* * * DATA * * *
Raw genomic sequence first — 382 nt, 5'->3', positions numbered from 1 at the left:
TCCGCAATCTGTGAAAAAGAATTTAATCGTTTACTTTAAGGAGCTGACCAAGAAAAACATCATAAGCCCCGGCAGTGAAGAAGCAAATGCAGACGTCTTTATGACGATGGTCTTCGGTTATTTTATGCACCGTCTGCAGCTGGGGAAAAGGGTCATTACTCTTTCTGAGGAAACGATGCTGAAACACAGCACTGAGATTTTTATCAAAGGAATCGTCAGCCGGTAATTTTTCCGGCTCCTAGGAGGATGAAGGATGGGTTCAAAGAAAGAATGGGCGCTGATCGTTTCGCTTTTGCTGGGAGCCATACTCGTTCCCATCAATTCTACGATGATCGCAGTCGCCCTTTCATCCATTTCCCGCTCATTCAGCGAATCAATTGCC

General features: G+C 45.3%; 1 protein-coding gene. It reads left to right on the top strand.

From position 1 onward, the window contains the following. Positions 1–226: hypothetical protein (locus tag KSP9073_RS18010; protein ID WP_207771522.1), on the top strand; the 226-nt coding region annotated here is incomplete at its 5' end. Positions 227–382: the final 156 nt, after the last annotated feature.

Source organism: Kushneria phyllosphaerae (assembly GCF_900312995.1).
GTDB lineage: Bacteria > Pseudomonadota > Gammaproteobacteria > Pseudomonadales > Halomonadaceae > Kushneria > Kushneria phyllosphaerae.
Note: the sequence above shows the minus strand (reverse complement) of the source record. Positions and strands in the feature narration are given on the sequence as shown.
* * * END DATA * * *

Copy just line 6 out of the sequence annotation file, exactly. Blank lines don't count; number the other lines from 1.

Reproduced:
GTDB lineage: Bacteria > Pseudomonadota > Gammaproteobacteria > Pseudomonadales > Halomonadaceae > Kushneria > Kushneria phyllosphaerae.